Stars/HOFers/Fan Favorites in this set:Teemu Selanne, Scott Niedermayer, Alex Kovalev, Martin Straka, Sandis Ozolinsh.

Who's that guy? Viktor Gordiuk played 26 games for the Sabres over two non-consecutive seasons. Guy Leveque filled in for an injured Wayne Gretzky with the 1992-93 Kings. 

Forgetting someone? At this point, the Young Guns designation closely resembled the 'Future Stars' banner on Topps baseball cards. With that in mind, it's a little curious that Sergei Zubov got a plain old base card, while fellow Rangers Kovalev and Steven King got heralded as players to watch. One of these three players was beginning a Hall of Fame career. The other two... were in the Young Guns subset.

As a young collector, I was already associating 'hot' rookie cards with one specific subset.

The circular World Junior Championship stamp at the top left of the card was a more reliable indicator of a rookie prospect than the Young Guns banner at the bottom. The WJC subset immediately followed Young Guns in 1992-93 flagship Upper Deck and pushed them out of the 1993-94 set entirely.

After a two-year hiatus the Young Guns returned - but not to the flagship set.

1995-96 Collector's Choice
base set: 396 cards
Young Guns: 15 cards*

*This Young Guns subset was available via redemption/trade card only. While the card numbers indicate an extension of the base set, TCDB lists these as inserts - which means they're not official RCs.

Upper Deck continued this practice the following year. The trade card was a tougher pull the second time.

Despite the subset's identical availability, TCDB lists the 1996-97 Young Guns under the Collector's Choice base set - but not the 1995-96 YGs. A third edition would settle this once and for all.

But Upper Deck didn't add Young Guns to the 1997-98 Collector's Choice set, as either a mail-in or a part of the base set. Nor did it make in appearance in 1998-99. The label was fading into obscurity.

Kind of like JNCOs

In 1998-99, Upper Deck added short prints to their flagship hockey set. They would expand the concept a year later, short-printing 65 of the 335 cards in 1999-00 Upper Deck hockey. Including...

Young Guns are back, just in time for the new millennium. And they're about to change hockey card collecting forever.

To be continued...


Thanks for reading!



  1. This is going to be a great series because hockey doesn't get much coverage at least on the blogs I follow, and the Young Guns subset is one that deserves plenty of love alongside the likes of Topps' Rookie Cup and Donruss' Rated Rookies!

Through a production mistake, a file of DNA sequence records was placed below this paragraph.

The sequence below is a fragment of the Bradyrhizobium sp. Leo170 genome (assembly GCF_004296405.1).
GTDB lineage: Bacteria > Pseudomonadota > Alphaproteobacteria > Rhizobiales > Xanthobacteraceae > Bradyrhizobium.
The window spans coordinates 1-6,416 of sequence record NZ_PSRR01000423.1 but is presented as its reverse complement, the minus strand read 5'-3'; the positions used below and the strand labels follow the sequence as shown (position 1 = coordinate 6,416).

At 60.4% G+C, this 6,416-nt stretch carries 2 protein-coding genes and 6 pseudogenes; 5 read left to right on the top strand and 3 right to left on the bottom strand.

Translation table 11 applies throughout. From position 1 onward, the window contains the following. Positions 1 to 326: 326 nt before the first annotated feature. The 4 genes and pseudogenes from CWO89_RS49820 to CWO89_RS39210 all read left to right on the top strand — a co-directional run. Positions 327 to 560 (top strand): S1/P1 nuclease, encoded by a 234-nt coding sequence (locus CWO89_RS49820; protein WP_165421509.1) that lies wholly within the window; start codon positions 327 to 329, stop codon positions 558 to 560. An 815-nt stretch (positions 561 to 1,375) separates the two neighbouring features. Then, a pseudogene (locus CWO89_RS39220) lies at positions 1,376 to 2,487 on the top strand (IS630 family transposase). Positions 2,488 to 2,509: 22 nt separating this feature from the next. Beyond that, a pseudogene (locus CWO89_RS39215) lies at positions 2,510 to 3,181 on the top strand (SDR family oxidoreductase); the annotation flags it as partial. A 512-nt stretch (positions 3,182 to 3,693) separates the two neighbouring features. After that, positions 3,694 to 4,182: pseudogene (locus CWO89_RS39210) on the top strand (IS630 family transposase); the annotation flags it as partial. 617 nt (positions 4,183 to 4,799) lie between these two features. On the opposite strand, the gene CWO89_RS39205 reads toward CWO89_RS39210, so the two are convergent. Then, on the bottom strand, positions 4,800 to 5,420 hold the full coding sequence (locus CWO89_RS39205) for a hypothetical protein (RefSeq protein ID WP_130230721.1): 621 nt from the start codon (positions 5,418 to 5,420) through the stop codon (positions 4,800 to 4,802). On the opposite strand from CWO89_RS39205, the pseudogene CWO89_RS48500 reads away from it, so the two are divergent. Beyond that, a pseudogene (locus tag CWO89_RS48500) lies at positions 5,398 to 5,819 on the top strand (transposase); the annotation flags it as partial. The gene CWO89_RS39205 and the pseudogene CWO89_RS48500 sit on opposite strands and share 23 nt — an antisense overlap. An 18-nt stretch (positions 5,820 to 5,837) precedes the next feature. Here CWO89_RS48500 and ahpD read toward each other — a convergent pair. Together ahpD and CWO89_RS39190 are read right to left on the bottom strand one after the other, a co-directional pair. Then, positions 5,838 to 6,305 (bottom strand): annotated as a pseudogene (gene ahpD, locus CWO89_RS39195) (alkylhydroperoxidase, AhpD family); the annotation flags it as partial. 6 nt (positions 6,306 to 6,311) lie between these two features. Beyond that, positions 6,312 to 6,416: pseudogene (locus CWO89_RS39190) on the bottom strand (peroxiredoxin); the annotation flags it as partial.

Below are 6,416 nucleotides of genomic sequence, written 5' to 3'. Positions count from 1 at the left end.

2. Might have to go back to TCDB and make a recommendation. Most mail-in sets that are extensions of the base set are included in the main checklist. Upper Deck was so famous for this across several brands in the 90s. Should recommend that the 95/96 Coll. Choice be moved over. Consistency after all. Besides that set was probably entered over a decade ago and effort are being made to correct past mistakes.

  3. Superb effort on this and a very enjoyable read. Thank you! I find the gold reserve YG's are really nice!

  4. I'm torn on the Young Guns concept. I like that they are spotlighted that way, but hate that they are so short printed. It means I probably won't ever be able to complete any UD flagships because I'm unwilling to spend the price required to bring them home. I didn't know the YG cards were a mail in from Collector's Choice. I got one from 1996-97 in a repack.

  5. I don't know much about Young Guns, but I have definitely heard of these being sought after.

  6. I don't know hockey cards so wasn't aware of this. On the unlikely chance that I end up with a Young Guns card, I'll now know it's a big deal. For all I know I have one already somewhere, but I doubt it.

  7. It's nice to see some folks here supporting what looks to be the beginnings of yet another well-researched series.

  8. Thanks for taking the time to write this series. I followed the YG cards the first few years, but know practically nothing about the current stuff (except that the key rookie cards sell for crazy money). By the way that Fedorov card is awesome! I remember when that card was super hot. Can't believe you can pick that card up for a few bucks now.